There's a reason we're ideologically opposed to closed systems.
    Nalano H. Wildmoon
    Director of the Friends of Nalano PAC
    Attorney at Lawl
    "His lack of education is more than compensated for by his keenly developed moral bankruptcy." - Woody Allen

  16. #16
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    Quote Originally Posted by vinraith View Post
    It's funny, because the "I'll only ever buy from one store!" crowd is exactly the reason EA decided this was necessary, I'm sure. Creepy.

    Oh and:

    It also doesn't exist on Steam. Perhaps you should be a bit less enthusiastic about losing your open platform, Steam doesn't have a very good track record of green lighting wargames.
    The problem I have with origin is not that I love steam. I don't. It's a digital download service and I feel nothing towards it. It's that origin is another steam. I don't want that. I want another GoG where I don't have to run stuff in the background and I'm not worried that they're going to get sick of offering me the game I haven't played in a year and not let me redownload it, and that hasn't got such a reputation for being shit to consumers. That's why I'm against origin. I'd like it if steam adopted a GoG like approach too and didn't require me running it for my games and so on, but I'm not as deeply suspicious of valve as I am EA. What can I say, their past reputation isn't so tarnished and that affects my opinion.

  17. #17
    Secondary Hivemind Nexus vinraith's Avatar
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    @Serengoose

    I don't disagree with any of that in principle. In practice, however, if Valve has no significant competitors it has no reason to become less restrictive, indeed it's likely to go the other way. Competition, even from the likes of EA, is the only way we're going to see the digital market move towards the less restrictive and consumer-hostile structures you and I both want to see. For that matter, big guys slugging it out makes more room for the little guys, who are naturally inclined to be less consumer-hostile from the outset.

  18. #18
    Secondary Hivemind Nexus Zephro's Avatar
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    Quote Originally Posted by Nalano View Post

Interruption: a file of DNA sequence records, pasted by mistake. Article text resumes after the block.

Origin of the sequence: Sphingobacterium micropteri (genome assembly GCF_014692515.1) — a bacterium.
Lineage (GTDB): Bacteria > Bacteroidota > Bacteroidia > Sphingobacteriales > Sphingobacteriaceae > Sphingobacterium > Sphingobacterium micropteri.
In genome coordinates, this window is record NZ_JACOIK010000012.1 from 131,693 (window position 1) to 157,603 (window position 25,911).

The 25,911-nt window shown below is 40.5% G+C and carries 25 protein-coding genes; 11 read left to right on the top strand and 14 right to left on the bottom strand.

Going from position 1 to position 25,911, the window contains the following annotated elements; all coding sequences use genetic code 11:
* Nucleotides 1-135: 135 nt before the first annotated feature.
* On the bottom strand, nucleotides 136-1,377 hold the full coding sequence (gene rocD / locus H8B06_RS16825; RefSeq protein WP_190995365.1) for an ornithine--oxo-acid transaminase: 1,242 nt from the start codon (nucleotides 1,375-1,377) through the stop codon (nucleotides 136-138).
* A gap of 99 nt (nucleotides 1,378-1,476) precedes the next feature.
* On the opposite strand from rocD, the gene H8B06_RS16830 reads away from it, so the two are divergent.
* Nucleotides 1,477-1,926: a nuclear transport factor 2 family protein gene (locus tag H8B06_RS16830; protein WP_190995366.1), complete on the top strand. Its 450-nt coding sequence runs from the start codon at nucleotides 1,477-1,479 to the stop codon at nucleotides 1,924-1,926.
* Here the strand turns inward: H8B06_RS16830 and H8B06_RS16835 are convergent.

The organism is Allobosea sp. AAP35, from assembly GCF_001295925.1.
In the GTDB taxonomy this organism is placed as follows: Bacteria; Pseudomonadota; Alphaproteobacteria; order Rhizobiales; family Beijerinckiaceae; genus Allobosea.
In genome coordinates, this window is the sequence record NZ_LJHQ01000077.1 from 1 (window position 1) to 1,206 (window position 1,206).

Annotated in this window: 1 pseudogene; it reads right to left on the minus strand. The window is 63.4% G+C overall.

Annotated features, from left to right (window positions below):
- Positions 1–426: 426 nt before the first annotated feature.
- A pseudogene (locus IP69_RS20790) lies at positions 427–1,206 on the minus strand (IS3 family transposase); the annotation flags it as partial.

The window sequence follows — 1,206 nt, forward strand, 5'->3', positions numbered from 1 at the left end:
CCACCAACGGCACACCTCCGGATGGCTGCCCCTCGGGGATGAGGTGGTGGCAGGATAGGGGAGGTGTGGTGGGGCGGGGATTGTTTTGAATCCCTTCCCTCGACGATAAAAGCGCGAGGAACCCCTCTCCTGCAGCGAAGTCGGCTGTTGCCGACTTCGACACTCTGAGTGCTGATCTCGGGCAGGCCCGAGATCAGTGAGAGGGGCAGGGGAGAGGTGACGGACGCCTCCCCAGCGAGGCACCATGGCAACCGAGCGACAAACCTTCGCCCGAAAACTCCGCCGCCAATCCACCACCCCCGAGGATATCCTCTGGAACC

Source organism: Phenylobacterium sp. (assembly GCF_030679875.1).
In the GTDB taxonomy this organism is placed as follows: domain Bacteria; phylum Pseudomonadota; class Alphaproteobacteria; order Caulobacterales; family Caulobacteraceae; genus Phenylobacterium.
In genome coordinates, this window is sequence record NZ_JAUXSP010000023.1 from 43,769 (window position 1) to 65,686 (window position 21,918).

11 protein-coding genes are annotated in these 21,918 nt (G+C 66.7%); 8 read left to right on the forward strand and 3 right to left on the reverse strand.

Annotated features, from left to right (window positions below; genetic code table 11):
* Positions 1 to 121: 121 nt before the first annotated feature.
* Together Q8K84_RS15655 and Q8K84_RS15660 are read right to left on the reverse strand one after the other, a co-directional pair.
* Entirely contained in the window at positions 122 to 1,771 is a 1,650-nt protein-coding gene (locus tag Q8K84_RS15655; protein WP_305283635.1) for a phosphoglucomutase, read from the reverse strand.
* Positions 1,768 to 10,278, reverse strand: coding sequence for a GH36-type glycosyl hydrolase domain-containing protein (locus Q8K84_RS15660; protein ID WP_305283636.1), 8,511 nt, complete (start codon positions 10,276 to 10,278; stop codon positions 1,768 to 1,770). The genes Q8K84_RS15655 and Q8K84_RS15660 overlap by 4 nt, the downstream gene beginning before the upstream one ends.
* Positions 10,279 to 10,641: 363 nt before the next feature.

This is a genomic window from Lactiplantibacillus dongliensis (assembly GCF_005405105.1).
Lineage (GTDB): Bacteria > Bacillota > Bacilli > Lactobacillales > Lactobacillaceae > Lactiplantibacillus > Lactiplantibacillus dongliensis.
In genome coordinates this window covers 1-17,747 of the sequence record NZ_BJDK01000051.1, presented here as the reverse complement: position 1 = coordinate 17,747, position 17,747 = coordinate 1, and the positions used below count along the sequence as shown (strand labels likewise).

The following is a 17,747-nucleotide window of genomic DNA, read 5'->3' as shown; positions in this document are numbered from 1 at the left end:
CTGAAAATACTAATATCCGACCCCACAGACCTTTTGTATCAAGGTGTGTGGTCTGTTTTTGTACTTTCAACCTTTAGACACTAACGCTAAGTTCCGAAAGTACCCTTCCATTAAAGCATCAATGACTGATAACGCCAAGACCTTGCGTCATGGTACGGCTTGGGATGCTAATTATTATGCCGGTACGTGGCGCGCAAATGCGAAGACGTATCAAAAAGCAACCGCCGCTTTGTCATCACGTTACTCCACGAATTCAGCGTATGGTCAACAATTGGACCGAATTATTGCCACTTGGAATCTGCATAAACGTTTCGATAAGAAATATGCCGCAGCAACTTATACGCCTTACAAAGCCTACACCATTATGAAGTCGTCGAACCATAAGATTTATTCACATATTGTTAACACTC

That would indeed be a lot of trouble.

    @ Zephro

    Dedicated servers, larger maps, more esoteric games like Combat Mission, windowed games, choice of input and cheaper costs are all direct results of having a more open system.

    There's a reason we're ideologically opposed to closed systems.
    They're not though. PC's would have keyboards and oodles of memory for larger maps even if they were closed, more like say OS X. Most of those are engineering decisions that happen to be along side a moderately open system.

    If you were really ideologically tied to open systems then we'd all play 'nix games which have been open sourced. Except we don't because that'd be crap. There are perfectly good business, consumer and engineering reasons for "closed" systems. Bearing in mind of course that these things are all in a spectrum of open to closed, most of which debate just comes out of fan boys having a kosh to beat their opposition with.

    Steam is a software platform running on the OS-X and Windows Platforms which in turn run on the IBM Compatible hardware or Apple hardware platforms etc. etc. It's hazy where you draw the line of what a platform is and hazy as to how open something should be.

    I for one don't see "openness" as a selling point. I just want the games I like, the way I want to play them. If sacrificing some openness to make that more painless makes my consumer experience better then I'd do it. I have no ideology. I doubt most games do.

  19. #19
    I keep seeing people mention that they don't want another program hogging their system resources as an argument against any competition. Am I the only person who actually closes Steam when I am finished with it?

  20. #20
    Activated Node Krans's Avatar
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    I'm puzzled by all this talk of "bloated client" and "hogging ... system resources" for Steam. At the moment I have Steam running in the background. It's using 39 MB of RAM, which is less than 2% of total, and no CPU. By contrast, this Firefox session is using 420 MB of RAM, and Skype (which is also running inactive in the background) is using nearly 50 MB of RAM. I consider Steam to be pretty lightweight, all things considered.

    It occurs to me that Valve have a very great incentive not to allow Steam to use large amounts of CPU and RAM in the background -- because that would reduce the performance of Valve games!